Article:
The Evolution of Money - Keeping Walmart and the Megaliths at Bay
This week, the Financial Times quietly highlighted an event that may resonate in your market for years to come. Two Goldman Sachs execs are leaving the company to join a Walmart backed fintech.
This move is significant to us at DaLand because we have long talked about the evolution of money. The rise of digital currencies presents Walmart with a unique opportunity to create an ecosystem that could remove millions (or billions) of dollars out of the banking system.
While there is not a great deal of information on the fintech presently, the motivations are relatively easy to understand. The opportunity for Walmart to generate and use data, the opportunity to reduce EFT transaction fees, or the opportunity to create a digital currency skirting regulatory regimes under the guise of a rewards program are all possible.
Walmart no longer embodies the monster South Park creators hilariously parodied in 2004 when competitor Amazon’s stock averaged $43 vs. their $53. Today Amazon is worth $3131; Walmart’s $132. Lesson learned.
It is no secret that Amazon’s increase in value is directly connected to their strategy to generate and use data. We do not expect Walmart to threaten Amazon, however, its history of supplanting ‘Main Street’ businesses may tell us what we need to know about their plans for community FIs.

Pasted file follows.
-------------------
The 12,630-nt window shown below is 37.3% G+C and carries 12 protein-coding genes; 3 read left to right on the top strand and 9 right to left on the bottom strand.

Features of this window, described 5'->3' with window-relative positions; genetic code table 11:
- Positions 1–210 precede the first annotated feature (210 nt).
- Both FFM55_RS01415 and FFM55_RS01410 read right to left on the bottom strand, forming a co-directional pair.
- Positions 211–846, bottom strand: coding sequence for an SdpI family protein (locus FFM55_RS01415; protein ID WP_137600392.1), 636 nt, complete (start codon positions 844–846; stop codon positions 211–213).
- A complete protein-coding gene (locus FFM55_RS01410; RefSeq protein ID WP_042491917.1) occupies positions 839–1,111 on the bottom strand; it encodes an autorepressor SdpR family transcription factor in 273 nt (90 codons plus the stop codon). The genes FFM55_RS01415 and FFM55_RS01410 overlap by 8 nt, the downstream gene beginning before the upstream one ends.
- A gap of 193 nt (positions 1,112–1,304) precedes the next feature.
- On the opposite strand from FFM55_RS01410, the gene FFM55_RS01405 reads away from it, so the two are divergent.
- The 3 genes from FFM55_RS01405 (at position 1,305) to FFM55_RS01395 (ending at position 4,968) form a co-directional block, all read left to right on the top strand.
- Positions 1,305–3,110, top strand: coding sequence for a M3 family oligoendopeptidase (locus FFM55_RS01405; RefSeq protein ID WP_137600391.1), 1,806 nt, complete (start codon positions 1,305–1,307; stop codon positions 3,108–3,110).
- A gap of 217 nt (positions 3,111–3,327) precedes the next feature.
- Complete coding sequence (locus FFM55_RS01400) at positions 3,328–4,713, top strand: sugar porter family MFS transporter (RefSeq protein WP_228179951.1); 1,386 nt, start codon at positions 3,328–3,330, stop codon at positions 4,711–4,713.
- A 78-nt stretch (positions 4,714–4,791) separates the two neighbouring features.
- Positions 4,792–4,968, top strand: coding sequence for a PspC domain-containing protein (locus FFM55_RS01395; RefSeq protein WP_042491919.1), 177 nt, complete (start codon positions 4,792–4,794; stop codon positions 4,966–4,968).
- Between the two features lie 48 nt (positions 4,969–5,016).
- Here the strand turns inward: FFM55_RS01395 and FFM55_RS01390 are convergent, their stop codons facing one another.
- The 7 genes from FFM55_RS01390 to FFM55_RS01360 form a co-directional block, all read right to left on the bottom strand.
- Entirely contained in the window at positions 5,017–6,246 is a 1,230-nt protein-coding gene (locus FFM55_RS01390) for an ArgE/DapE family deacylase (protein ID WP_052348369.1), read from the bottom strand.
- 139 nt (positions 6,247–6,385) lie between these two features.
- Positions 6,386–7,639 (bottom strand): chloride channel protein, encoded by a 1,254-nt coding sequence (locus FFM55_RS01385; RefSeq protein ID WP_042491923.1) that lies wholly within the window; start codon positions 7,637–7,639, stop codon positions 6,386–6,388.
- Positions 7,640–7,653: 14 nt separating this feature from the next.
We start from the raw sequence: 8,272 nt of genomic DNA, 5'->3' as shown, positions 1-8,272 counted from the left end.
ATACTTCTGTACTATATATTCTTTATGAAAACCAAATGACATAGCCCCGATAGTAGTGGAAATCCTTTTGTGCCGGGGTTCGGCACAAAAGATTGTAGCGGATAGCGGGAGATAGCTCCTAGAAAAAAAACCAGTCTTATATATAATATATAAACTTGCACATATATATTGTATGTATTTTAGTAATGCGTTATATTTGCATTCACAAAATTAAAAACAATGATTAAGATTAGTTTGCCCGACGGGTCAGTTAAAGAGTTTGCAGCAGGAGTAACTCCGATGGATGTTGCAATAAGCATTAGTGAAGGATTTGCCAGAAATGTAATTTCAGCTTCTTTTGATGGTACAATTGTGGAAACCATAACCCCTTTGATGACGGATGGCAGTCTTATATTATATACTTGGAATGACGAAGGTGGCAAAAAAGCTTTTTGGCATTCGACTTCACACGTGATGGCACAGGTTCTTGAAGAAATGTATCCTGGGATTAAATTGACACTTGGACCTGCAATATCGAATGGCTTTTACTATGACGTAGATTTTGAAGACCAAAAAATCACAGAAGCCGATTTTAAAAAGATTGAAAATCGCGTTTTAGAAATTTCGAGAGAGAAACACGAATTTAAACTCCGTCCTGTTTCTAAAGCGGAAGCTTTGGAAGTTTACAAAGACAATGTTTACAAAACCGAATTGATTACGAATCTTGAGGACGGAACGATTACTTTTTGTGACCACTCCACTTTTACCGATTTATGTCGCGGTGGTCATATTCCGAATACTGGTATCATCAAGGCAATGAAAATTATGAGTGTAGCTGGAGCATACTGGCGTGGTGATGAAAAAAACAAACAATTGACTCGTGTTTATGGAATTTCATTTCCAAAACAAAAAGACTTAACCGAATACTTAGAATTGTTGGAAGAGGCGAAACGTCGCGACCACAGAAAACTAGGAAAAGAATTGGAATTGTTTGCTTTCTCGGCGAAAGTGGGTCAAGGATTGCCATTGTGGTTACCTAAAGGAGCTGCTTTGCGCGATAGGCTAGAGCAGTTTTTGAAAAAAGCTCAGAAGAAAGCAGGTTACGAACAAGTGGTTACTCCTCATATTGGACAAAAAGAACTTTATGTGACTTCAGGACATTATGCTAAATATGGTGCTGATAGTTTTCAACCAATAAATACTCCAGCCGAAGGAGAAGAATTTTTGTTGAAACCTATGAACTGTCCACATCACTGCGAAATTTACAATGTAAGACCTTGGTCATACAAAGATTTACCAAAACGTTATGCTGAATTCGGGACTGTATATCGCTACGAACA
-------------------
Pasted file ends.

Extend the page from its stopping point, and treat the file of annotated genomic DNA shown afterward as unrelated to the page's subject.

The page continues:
The Art of War warns against walking into a battle you know you’re going to lose. Walmart will not mimic the example of Sears vs Amazon. Instead, if through its fintech Walmart is able to provide communities with democratic access to financial services and cut out the middle-man (big banks and community FIs) there is an ocean of opportunity for exponential profits.
At DaLand we remain committed to the mission of credit unions and community banks. That is why we created our CODE Engine to use and extend data for the financial thriving of local communities. This technology wasn’t created to compete against Chase or Bank of America, it was created to ensure thriving local economies by keeping big tech at bay.
The article concludes with a commentary that the banks have been so distracted by the battle against big corporations like Walmart that they may have already lost the war to fintechs. The war, however, is not one of financial products and services, it’s a war for data. Community FIs must realize that they are now in the data business and therefore at war with fintechs, big banks, and megalithic corporations.
There is good news here, each of those industrites are only capable of impersonating the privileged position of trust inherent in community FIs. This means that the local institutions that are serious about controlling and extending data have the upper hand.